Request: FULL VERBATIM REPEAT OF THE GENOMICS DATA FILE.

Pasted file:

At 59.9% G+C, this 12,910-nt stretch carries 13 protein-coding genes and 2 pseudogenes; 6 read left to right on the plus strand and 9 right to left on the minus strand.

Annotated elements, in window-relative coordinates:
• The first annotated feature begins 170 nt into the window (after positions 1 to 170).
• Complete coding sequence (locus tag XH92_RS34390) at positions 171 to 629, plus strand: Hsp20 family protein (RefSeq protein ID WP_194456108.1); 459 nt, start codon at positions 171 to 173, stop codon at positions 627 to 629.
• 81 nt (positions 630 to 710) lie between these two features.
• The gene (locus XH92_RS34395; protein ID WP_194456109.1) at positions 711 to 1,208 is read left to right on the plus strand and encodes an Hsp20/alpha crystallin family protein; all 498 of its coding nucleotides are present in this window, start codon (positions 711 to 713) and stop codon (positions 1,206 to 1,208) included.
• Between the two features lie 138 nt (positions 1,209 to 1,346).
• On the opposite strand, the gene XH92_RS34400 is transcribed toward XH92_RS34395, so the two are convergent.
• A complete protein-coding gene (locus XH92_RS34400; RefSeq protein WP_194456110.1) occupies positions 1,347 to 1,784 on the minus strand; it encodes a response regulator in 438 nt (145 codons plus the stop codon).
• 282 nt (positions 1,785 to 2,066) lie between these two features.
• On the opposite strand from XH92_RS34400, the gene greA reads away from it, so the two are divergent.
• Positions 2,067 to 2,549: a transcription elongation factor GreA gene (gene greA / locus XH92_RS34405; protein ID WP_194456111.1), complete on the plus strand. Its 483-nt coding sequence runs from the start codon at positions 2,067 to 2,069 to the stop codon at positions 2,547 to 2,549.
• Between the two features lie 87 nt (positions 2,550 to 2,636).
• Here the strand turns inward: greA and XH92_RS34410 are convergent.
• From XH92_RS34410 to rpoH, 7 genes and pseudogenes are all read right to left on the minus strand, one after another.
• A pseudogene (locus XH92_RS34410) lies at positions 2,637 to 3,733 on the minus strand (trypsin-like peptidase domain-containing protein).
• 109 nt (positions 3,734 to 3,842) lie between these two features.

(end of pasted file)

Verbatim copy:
At 59.9% G+C, this 12,910-nt stretch carries 13 protein-coding genes and 2 pseudogenes; 6 read left to right on the plus strand and 9 right to left on the minus strand.

Annotated elements, in window-relative coordinates:
• The first annotated feature begins 170 nt into the window (after positions 1 to 170).
• Complete coding sequence (locus tag XH92_RS34390) at positions 171 to 629, plus strand: Hsp20 family protein (RefSeq protein ID WP_194456108.1); 459 nt, start codon at positions 171 to 173, stop codon at positions 627 to 629.
• 81 nt (positions 630 to 710) lie between these two features.
• The gene (locus XH92_RS34395; protein ID WP_194456109.1) at positions 711 to 1,208 is read left to right on the plus strand and encodes an Hsp20/alpha crystallin family protein; all 498 of its coding nucleotides are present in this window, start codon (positions 711 to 713) and stop codon (positions 1,206 to 1,208) included.
• Between the two features lie 138 nt (positions 1,209 to 1,346).
• On the opposite strand, the gene XH92_RS34400 is transcribed toward XH92_RS34395, so the two are convergent.
• A complete protein-coding gene (locus XH92_RS34400; RefSeq protein WP_194456110.1) occupies positions 1,347 to 1,784 on the minus strand; it encodes a response regulator in 438 nt (145 codons plus the stop codon).
• 282 nt (positions 1,785 to 2,066) lie between these two features.
• On the opposite strand from XH92_RS34400, the gene greA reads away from it, so the two are divergent.
• Positions 2,067 to 2,549: a transcription elongation factor GreA gene (gene greA / locus XH92_RS34405; protein ID WP_194456111.1), complete on the plus strand. Its 483-nt coding sequence runs from the start codon at positions 2,067 to 2,069 to the stop codon at positions 2,547 to 2,549.
• Between the two features lie 87 nt (positions 2,550 to 2,636).
• Here the strand turns inward: greA and XH92_RS34410 are convergent.
• From XH92_RS34410 to rpoH, 7 genes and pseudogenes are all read right to left on the minus strand, one after another.
• A pseudogene (locus XH92_RS34410) lies at positions 2,637 to 3,733 on the minus strand (trypsin-like peptidase domain-containing protein).
• 109 nt (positions 3,734 to 3,842) lie between these two features.